On a sunny spring day in 2003, President George W. Bush confidently claimed that the United States was making major progress in its war against the Al-Qaeda terrorist network.
Two weeks after Saddam Hussein’s regime collapsed in Iraq, Bush, basking in popular support at home, welcomed Pakistani President Pervez Musharraf to his presidential retreat at Camp David, outside Washington.
Speaking on April 30, Bush said the arrest of Khalid Sheikh Muhammad in Pakistan two months earlier was merely the latest in a string of arrests of top terror suspects.
“Thanks to President Musharraf’s leadership, on the Al-Qaeda front, we’ve dismantled the chief operators of Al-Qaeda," Bush said. He said it was unknown if Osama bin Laden was still alive, "but the people reporting to him, the chief operators, people like Khalid Sheikh Muhammad, are no longer a threat to the United States or Pakistan.”
New Leaders, New Attacks
In the years since, however, Al-Qaeda has brought in new leaders to replace old ones. And the terrorist network -- along with Islamist groups inspired by it -- have gone on to stage high-profile attacks around the world, from Madrid to London and Istanbul, to Iraq, Afghanistan, and Algeria.
So how is Al-Qaeda doing now, six years after 9/11?
According to Magnus Ranstorp, a leading international expert on Islamist terrorism, Al-Qaeda is now "exponentially much stronger" than before.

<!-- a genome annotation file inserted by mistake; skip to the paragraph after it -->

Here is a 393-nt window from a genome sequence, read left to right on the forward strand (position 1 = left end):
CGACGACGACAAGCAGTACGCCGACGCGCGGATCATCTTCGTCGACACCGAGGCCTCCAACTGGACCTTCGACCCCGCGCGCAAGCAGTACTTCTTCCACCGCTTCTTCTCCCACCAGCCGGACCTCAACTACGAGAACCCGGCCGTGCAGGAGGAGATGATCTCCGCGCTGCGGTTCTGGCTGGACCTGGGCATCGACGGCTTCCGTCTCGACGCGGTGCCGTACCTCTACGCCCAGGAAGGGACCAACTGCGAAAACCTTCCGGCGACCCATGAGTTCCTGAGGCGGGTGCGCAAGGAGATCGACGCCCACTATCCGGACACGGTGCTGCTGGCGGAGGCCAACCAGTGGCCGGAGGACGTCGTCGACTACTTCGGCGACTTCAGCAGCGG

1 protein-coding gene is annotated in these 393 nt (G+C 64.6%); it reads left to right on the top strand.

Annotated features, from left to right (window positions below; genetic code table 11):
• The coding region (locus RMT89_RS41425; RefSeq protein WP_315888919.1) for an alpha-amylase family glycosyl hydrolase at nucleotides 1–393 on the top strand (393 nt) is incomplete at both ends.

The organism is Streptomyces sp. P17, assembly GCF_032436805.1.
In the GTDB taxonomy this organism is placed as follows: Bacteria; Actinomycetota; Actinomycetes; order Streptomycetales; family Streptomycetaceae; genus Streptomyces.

Ranstorp is the research director of the Center for Asymmetric Threat Studies at the Swedish National Defense College. He told RFE/RL that while the past six years have seen key successes in combating Al-Qaeda, the threat from Islamist terrorism overall has increased.
The numbers, according to the U.S. State Department, bear him out.
"We have actually decapitated the ability of Al-Qaeda’s operational leadership to mount or try to mount large-scale strategic strikes." -- Magnus Ranstorp, Center for Asymmetric Threat Studies
In its annual survey of global terrorism released in the spring, the State Department said the number of terrorist attacks worldwide shot up 25 percent in 2006. It said 14,000 attacks took place in 2006, mainly in Iraq and Afghanistan. These attacks claimed more than 20,000 lives -- two-thirds of them in Iraq.
That is 3,000 more attacks than in 2005 and 5,800 more deaths.
Ranstorp, like many analysts, believes the U.S.-led wars in Iraq and Afghanistan have served as a major recruiting tool for Islamic militants. The effect, he says, has been growing support for Al-Qaeda and similar groups across the Islamic world and in Europe, where millions of Muslims live.
He cites two recent examples. Earlier this week, in Algeria, more than 50 people were killed in suicide bombings for which Al-Qaeda's North African wing claimed responsibility. In Lebanon, a standoff with the Al-Qaeda-inspired Fatah al-Islam group claimed more than 300 lives before the Lebanese Army prevailed this month.
“In the region itself, in the Middle East, it’s getting more complex, turbulent. Iraq is continuing to provide a magnet for Al-Qaeda sources," Ranstorp said. "We have other groups, as we saw in Lebanon. Fatah al-Islam is indicative of the fact that there are still local groups that are making their presence felt. In Algeria, we recently had a new reorganization of Al-Qaeda in North Africa that’s becoming more assertive.”